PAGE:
This is because, as both the Catholic Church in Mexico [ESP, ENG-Trans] and the Spanish language press in the United States [La Opinion-Los Angeles, ENG-Trans] have noted, though having been lived by presumably the vast majority of Mexico's population of the time, the Cristero Rebellion [ESP, ENG-trans] had been generally an "off limits" subject in Mexico until Pope John Paul II started beatifying some of the Martyrs of the Cristero Period (including Jose Sanchez del Rio on whom the child "Jose" of the film was based). 

So what may seem to a North American as a heavy-handed propaganda piece with suspicious motives, to Mexican audiences has become an opportunity for a Mexican "Glasnost" [ESP] or "Truth and Reconciliation."  I witnessed this myself in the theater where I saw the movie.  The audience was mostly Hispanic and presumably mostly Mexican.  At the end of the film, many of the audience members called out spontaneously and _quite sincerely_ "Viva Cristo Rey!"  Why would they do that?  Well, this was a story that they had heard from their parents and grandparents, really for generations, and it was _finally_ put on screen and shown to be largely true.

So whatever the motivations for the making of this film in the United States _at this time_ may have been (and I honestly do have my suspicions), when the film crosses cultures from an "Anglo" culture in the United States that (if one is honest) actually still largely _hates_ Mexico/Mexicans to a more Mexican / more Hispanic one, the film becomes a blessing and one that is making a lot of Mexican (and again more generally Hispanic) Catholics proud of their faith.

And as a Catholic priest who's worked for pretty much my whole ministerial priesthood in heavily Hispanic communities, how can I not be honestly happy for them?


In his  2012 pilgrimage to Mexico, Pope Benedict VI visited the giant Christ the King [ESP] memorial built in Guanajuato [Pictures on Flikr].  Scheduling a visit to relatives in Mexico to coincide with the Pope's visit, one of the women working at my current parish (Annunciata in Chicago) went to the Mass that he celebrated there.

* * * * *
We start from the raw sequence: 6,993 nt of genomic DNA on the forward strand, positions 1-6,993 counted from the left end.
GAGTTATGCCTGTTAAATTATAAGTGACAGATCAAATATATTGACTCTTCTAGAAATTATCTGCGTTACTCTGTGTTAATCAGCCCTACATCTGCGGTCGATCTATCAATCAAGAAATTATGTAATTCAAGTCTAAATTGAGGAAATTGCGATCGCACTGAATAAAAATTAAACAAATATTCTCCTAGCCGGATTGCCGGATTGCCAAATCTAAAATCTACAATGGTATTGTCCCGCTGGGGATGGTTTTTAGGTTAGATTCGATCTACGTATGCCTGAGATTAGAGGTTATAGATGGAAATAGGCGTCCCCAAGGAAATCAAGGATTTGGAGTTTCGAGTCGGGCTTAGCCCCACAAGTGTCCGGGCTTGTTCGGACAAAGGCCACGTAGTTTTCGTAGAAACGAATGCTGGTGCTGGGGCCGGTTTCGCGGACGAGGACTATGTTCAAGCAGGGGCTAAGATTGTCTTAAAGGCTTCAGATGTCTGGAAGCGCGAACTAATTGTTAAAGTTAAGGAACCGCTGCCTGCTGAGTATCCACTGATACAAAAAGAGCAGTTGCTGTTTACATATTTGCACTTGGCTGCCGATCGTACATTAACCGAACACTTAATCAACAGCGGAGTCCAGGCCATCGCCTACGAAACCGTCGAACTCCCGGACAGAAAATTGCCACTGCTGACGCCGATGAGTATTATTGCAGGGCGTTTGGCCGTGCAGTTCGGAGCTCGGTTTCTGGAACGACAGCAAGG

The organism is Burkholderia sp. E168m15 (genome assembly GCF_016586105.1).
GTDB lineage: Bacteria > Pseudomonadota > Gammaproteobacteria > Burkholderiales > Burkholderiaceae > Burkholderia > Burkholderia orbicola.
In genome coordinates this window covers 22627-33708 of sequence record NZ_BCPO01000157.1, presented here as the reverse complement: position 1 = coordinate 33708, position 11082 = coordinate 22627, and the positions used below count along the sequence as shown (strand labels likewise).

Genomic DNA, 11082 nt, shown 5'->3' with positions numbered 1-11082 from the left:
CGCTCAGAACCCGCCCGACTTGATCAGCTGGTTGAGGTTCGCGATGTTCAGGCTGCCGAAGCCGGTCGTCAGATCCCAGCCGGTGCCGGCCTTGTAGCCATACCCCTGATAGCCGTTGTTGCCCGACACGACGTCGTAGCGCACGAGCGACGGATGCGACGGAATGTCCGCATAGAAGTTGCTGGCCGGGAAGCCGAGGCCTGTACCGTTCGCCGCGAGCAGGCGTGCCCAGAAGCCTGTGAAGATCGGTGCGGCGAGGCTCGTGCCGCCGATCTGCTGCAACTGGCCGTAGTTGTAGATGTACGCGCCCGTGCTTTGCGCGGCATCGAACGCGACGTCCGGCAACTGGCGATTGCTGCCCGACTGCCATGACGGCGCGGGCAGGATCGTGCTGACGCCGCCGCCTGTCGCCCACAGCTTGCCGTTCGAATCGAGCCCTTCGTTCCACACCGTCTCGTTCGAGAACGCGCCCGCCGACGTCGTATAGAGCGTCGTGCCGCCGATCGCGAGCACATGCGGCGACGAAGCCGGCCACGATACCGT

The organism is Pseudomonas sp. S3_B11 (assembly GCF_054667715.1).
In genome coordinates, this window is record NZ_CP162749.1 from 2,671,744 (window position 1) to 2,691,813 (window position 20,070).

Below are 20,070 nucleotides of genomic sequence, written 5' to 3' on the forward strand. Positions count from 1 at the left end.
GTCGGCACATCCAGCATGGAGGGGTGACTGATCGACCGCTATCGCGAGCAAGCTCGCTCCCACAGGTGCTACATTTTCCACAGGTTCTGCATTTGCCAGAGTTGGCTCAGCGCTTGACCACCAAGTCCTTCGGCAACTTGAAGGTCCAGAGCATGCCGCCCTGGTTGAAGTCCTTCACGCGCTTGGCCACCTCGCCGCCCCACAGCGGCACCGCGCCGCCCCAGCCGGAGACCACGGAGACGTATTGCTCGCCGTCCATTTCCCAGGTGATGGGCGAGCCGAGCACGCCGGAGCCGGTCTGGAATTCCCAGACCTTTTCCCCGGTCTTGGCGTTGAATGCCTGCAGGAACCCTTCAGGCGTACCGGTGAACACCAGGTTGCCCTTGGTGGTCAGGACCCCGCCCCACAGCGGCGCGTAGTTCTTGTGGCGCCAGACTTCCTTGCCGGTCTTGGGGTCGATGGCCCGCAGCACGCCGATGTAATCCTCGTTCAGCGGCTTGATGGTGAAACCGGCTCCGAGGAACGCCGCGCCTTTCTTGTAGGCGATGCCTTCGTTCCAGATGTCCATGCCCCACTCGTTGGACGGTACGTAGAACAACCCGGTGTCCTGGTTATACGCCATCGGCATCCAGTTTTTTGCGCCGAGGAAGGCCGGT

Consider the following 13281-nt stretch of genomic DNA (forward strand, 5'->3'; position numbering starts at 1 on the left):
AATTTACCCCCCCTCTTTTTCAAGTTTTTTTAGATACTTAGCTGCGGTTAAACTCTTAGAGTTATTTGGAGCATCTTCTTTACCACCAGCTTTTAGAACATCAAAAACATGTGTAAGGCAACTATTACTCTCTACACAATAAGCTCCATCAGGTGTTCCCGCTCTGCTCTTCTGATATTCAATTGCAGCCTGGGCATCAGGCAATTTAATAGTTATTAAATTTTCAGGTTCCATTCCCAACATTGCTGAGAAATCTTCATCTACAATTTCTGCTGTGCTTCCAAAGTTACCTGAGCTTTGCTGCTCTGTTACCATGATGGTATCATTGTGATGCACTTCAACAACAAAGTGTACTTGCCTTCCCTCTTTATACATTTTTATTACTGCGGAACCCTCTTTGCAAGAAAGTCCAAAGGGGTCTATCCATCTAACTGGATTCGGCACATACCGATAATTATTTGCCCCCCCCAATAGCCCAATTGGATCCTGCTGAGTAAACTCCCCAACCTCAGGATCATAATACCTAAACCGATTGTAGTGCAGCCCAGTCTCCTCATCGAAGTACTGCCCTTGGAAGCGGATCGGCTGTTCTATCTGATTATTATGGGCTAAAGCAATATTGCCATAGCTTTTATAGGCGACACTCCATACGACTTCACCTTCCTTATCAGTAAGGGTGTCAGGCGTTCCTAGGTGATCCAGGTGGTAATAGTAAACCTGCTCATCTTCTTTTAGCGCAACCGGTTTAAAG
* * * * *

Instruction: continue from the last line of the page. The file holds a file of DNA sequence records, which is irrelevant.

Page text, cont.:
While never visiting the memorial myself (it is high on top of a mountain top in Guanajuato a fair distance from the main highway), I passed it twice during various trips to the Servites in Mexico and I remember it to be quite impressive, visible for many miles in every direction.  And the passing of the monument always produced fascinating discussions with the Mexican Servites about life in the Cristero states like Michoacan, Zacatecas and Guanajuato during the Cristero era.

Additionally, Graham Greene wrote a famous novel, The Power and the Glory [1940] (which was made into a movie in 1961 starring Lawrence Olivier) set during the Cristero era.  The novel had its own problems -- the priest portrayed in the story wasn't a particularly morally upstanding one.  Still the story offered a classically Graham Greene-style reflection on Courage and God's mercy in face terrible persecution and up until the release of this current film, Greene's novel was probably the most famous English language portrayal of that era.

Finally, as long as I can remember (decades really) the Knights of Columbus have been keeping the memory of the Cristero martyrs alive.  The release of this film will certainly immortalize them.